June 28, 2006 [LINK]

Peru ratifies free trade with U.S.

The Peruvian Congress voted to approve [the free trade treaty with the United States that was signed last year.] All 28 members of the Aprista party, of which President-elect Alan Garcia is the leader, voted in favor of it. President Toledo pushed to have the vote taken before his term ends on July 28, after which the leftists allied to Ollanta Humala will gain a substantial number of congressional seats. Some of those legislators-to-be barged into the chambers during the late-night debate and staged a noisy anti-trade demonstration. This may be a grim foretaste of what is to come in Peruvian politics. CNN.com. In any case, the vote in favor of free trade marks an amazing turnabout from APRA's historical nationalistic stance, and it also demonstrates the party's strong parliamentary discipline. Some of the old guard Apristas must have cringed as they cast their affirmative votes.

Politics as usual in Colombia

Former justice minister Alberto Santofimio is on trial for plotting to kill Luis Carlos Galan, the charismatic presidential candidate, in 1989. It was a particularly gruesome scene as pistol shots were fired at close range on a crowded rally platform. Santofimio was a rival of Galan, and is accused of conspiring with the late drug lord Pablo Escobar to eliminate the crusading anti-narcotics politician. See BBC.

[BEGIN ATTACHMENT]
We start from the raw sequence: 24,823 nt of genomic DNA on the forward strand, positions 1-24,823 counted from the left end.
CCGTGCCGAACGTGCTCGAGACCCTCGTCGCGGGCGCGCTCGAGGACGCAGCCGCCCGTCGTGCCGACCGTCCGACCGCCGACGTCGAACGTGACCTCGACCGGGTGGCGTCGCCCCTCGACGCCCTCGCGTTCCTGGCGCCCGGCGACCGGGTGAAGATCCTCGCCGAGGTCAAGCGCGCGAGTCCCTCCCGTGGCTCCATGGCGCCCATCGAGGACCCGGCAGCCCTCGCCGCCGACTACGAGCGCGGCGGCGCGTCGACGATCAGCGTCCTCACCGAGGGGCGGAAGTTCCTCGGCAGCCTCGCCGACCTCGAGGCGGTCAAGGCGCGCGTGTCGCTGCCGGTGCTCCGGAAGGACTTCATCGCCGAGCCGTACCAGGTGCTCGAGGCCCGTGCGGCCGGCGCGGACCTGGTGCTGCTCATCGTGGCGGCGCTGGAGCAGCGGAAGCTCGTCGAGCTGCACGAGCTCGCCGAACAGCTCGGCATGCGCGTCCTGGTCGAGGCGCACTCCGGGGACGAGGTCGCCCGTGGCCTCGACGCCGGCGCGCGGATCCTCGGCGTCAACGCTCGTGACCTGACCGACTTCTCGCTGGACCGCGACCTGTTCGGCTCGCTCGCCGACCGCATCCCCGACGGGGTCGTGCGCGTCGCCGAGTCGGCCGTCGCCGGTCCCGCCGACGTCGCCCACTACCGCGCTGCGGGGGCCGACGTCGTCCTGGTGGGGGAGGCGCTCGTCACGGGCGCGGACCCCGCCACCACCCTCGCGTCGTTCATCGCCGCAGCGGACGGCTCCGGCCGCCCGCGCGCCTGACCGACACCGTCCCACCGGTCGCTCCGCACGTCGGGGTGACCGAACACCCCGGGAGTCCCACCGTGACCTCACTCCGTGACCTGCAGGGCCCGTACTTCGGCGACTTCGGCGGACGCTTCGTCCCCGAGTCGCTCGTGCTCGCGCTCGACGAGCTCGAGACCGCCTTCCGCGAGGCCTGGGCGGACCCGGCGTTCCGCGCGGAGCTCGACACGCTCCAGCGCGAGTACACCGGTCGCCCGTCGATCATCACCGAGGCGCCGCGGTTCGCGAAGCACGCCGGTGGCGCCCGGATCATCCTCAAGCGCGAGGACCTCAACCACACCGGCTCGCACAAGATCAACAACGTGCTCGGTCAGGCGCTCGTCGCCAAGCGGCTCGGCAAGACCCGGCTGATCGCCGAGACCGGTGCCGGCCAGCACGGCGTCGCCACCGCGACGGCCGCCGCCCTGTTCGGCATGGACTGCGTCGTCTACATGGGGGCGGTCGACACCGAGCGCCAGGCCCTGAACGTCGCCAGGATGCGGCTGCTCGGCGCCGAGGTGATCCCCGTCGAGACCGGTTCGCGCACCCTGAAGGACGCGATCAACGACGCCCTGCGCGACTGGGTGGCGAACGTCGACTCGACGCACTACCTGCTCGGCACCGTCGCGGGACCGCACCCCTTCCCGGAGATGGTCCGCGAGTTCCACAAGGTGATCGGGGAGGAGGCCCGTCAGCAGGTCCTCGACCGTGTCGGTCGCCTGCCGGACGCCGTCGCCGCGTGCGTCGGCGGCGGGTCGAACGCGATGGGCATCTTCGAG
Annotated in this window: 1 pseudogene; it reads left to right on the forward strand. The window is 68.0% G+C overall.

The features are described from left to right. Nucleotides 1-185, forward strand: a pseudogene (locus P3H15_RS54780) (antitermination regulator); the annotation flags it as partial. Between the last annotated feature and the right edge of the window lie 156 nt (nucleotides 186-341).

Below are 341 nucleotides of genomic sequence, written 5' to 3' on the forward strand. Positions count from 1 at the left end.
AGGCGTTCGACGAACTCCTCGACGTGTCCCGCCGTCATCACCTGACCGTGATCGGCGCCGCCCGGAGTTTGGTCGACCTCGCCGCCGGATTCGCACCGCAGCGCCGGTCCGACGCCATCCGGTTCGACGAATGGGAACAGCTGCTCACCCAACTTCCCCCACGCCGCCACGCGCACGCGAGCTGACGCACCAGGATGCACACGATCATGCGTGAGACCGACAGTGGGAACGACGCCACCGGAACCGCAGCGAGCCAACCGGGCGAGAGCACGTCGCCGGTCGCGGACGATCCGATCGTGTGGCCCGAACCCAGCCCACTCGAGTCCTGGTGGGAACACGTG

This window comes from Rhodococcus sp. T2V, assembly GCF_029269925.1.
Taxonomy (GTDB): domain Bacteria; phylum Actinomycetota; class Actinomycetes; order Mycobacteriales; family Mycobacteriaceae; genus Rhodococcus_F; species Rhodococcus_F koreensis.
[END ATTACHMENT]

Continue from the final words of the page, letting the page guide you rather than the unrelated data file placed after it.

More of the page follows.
There are rumors that Ingrid Betancourt, who has been held hostage by the FARC rebels since 2002, may be released soon as part of a prisoner exchange. A FARC official says she is in good condition, but her family has had no contact with her since 2003. She was abducted while running for president, but the sweeping reelection victory by President Alvaro Uribe last month seems to have undermined the rebels' negotiating position. See CNN.com.

Brazil's war against gangs

Police in Brazil launched a preemptive attack against gang strongholds on the outskirts of Sao Paulo, killing at least 13 gang members. Another wave of violence was anticipated. See CNN.com. The possibility that this organized crime wave might spread to other cities and evolve into some kind of bandit-terrorist campaign poses a big threat to the government, and may hurt President da Silva's chances for reelection.